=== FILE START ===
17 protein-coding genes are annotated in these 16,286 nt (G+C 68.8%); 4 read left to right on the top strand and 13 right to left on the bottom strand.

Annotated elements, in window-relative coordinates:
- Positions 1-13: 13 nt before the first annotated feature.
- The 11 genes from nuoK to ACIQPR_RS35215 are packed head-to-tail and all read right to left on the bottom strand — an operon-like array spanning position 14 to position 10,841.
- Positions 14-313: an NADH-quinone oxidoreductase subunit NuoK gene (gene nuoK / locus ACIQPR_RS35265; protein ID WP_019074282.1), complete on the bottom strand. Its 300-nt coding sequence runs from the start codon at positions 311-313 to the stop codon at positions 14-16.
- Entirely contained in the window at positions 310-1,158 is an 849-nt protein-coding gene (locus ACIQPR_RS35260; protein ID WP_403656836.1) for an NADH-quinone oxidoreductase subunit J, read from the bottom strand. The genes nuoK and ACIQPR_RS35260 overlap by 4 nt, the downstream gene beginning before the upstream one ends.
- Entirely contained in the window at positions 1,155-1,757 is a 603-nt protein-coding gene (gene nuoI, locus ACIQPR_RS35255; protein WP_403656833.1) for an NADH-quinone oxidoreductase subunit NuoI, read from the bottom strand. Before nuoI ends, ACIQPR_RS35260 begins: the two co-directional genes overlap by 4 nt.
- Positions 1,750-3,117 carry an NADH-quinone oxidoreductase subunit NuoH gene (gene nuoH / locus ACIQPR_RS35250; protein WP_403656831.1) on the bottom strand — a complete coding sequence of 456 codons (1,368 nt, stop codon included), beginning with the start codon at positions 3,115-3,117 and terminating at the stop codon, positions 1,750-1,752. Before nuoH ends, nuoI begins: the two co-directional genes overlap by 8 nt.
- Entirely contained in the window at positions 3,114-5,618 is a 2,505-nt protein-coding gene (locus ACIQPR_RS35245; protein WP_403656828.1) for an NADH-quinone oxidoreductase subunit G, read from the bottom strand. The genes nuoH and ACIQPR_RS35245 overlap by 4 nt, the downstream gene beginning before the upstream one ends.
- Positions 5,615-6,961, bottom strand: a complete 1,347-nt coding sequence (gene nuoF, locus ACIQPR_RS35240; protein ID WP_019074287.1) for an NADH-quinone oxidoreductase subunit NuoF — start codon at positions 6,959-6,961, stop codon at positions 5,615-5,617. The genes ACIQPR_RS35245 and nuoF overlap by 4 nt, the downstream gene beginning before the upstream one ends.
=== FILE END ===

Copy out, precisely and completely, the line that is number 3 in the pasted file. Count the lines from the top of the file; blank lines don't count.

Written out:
- Positions 1-13: 13 nt before the first annotated feature.